BTUs can be used to compare energy sources on an equal basis. To compare propane to electricity, we need to know that:
- one gallon of propane = 91,452 Btus
- one kilowatt hour (kWh) of electricity = 3,412 Btu
To make these two energy sources “equal,” divide 91,452 Btus by 3,412 Btu. Your answer will be:
- One gallon of propane = 27 kWh of electricity. In other words, one gallon of propane contains the same amount of usable energy as 27 kilowatt hours of electricity.
Propane101.com makes this comparison to illustrate the efficiency of propane compared to electricity. A 100-watt light bulb left on for a full day–24 hours–will consume 2.4 kWh. If propane could be used to power the same light bulb. it would only use 9/100th of a gallon of propane.
How Much Propane Will I Use?
Thanks to BTU telling us how much heat energy is in a gallon of propane, we can make estimates about how much fuel the average homeowner will use. The estimates below are expressed as BTU per hour. This is a way to represent a measurement of deliverable power applicable to each propane gas appliance. (Think of it like the horsepower rating of a car). As an example, a typical furnace is about 100,000 BTU per hour. You can go here to read more about BTU per hour.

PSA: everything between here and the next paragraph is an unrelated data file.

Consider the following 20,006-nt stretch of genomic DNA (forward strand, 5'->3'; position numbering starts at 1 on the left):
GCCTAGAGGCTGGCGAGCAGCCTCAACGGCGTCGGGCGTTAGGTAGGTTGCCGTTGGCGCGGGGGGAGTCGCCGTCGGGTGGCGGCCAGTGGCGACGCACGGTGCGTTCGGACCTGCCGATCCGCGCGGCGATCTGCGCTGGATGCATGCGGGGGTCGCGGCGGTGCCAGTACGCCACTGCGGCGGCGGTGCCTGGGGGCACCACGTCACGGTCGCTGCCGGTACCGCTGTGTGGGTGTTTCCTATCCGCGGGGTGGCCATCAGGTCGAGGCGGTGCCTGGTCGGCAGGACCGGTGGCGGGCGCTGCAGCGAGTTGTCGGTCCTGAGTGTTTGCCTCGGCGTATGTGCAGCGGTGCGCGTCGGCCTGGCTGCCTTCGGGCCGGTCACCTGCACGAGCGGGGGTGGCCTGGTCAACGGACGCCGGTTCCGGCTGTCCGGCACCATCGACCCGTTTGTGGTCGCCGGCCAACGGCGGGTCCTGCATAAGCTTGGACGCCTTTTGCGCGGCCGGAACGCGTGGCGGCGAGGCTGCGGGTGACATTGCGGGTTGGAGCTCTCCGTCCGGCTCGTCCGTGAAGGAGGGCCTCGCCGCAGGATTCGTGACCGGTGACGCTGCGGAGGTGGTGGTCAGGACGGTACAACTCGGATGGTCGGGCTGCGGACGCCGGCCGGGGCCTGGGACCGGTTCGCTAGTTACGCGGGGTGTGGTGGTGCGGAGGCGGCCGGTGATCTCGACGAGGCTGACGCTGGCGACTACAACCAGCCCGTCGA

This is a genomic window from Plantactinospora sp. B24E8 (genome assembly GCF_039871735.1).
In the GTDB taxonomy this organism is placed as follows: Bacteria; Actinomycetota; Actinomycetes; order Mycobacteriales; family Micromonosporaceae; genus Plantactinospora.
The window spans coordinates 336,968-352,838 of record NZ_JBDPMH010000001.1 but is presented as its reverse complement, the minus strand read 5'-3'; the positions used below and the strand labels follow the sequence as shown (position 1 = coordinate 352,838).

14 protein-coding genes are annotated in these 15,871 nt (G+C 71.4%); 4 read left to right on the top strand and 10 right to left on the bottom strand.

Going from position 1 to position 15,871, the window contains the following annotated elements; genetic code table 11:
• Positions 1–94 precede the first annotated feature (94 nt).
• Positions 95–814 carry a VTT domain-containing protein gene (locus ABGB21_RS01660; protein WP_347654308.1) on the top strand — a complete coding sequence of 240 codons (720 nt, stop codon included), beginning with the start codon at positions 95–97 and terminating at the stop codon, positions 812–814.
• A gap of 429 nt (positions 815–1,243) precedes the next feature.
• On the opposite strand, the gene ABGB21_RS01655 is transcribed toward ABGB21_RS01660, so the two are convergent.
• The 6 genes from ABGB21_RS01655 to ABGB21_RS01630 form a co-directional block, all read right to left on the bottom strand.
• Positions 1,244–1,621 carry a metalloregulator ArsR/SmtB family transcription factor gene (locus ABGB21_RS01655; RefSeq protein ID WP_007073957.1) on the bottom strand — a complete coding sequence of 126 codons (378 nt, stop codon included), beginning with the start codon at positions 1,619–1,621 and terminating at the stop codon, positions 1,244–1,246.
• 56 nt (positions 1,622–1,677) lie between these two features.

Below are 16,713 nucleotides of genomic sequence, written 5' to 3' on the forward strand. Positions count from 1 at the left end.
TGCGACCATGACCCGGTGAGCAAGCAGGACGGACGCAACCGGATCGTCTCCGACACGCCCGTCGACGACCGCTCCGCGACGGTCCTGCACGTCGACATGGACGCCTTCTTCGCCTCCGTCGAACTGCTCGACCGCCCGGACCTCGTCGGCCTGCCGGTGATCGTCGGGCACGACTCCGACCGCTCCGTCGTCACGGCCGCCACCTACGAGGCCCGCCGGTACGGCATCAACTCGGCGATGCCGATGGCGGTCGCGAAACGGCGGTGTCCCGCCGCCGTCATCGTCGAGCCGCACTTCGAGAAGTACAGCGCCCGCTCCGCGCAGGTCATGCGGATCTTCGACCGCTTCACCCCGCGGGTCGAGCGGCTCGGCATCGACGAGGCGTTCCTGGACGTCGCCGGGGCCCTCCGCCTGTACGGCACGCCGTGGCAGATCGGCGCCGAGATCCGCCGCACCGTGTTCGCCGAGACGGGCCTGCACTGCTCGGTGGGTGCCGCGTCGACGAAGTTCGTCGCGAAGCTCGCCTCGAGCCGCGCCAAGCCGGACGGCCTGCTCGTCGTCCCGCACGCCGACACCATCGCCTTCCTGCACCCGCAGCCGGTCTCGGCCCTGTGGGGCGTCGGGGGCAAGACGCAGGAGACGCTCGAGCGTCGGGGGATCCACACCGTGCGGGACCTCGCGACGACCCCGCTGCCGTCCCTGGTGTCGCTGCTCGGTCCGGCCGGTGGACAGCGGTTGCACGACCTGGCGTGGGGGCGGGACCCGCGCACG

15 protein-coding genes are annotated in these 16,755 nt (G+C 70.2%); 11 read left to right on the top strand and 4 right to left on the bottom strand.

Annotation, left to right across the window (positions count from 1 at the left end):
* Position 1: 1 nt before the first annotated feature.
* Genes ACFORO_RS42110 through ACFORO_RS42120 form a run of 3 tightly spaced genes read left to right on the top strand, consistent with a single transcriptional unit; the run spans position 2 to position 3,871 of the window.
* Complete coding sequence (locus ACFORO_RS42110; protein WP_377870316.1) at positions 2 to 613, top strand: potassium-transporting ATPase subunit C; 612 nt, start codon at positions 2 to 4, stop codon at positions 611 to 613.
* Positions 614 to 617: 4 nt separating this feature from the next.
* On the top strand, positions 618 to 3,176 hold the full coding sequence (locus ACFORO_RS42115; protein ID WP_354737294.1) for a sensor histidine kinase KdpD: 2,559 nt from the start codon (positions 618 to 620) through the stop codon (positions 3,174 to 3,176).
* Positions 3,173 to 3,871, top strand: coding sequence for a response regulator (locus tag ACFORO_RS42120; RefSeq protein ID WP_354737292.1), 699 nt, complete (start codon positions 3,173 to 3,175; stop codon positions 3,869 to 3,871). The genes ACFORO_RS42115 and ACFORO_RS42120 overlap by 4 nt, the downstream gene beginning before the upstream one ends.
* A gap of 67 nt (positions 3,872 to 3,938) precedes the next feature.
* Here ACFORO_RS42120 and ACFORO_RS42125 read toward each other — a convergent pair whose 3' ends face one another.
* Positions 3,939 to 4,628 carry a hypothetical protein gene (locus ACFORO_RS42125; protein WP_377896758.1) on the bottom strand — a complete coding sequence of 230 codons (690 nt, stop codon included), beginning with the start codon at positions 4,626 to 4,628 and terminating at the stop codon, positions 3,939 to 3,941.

- Furnace – 100,000 to 200,000 BTU/hour: about 1 to 2 gallons/hour
- Fireplace with ceramic logs – 26,000 BTU/hour: 1 gallon / 3 hours
- Gas cooktop/range – 65,000 BTU/hour: 5 to 10 gallons / month)
- Tankless water heater – 40,000 BTU/hour (about 1.5 gallons /day)
- Gas clothes dryer – 35,000 BTU/hour: less than 1 gallon/ day)
Read more about the benefits of propane.
The Coldest Time of the Year Brings Challenges
With winter looming, this is a perfect time to review some propane safety protocols that are sometimes overlooked.
Being aware of propane safety practices is important year-round, but the coldest time of the year brings us specific challenges and potential hazards.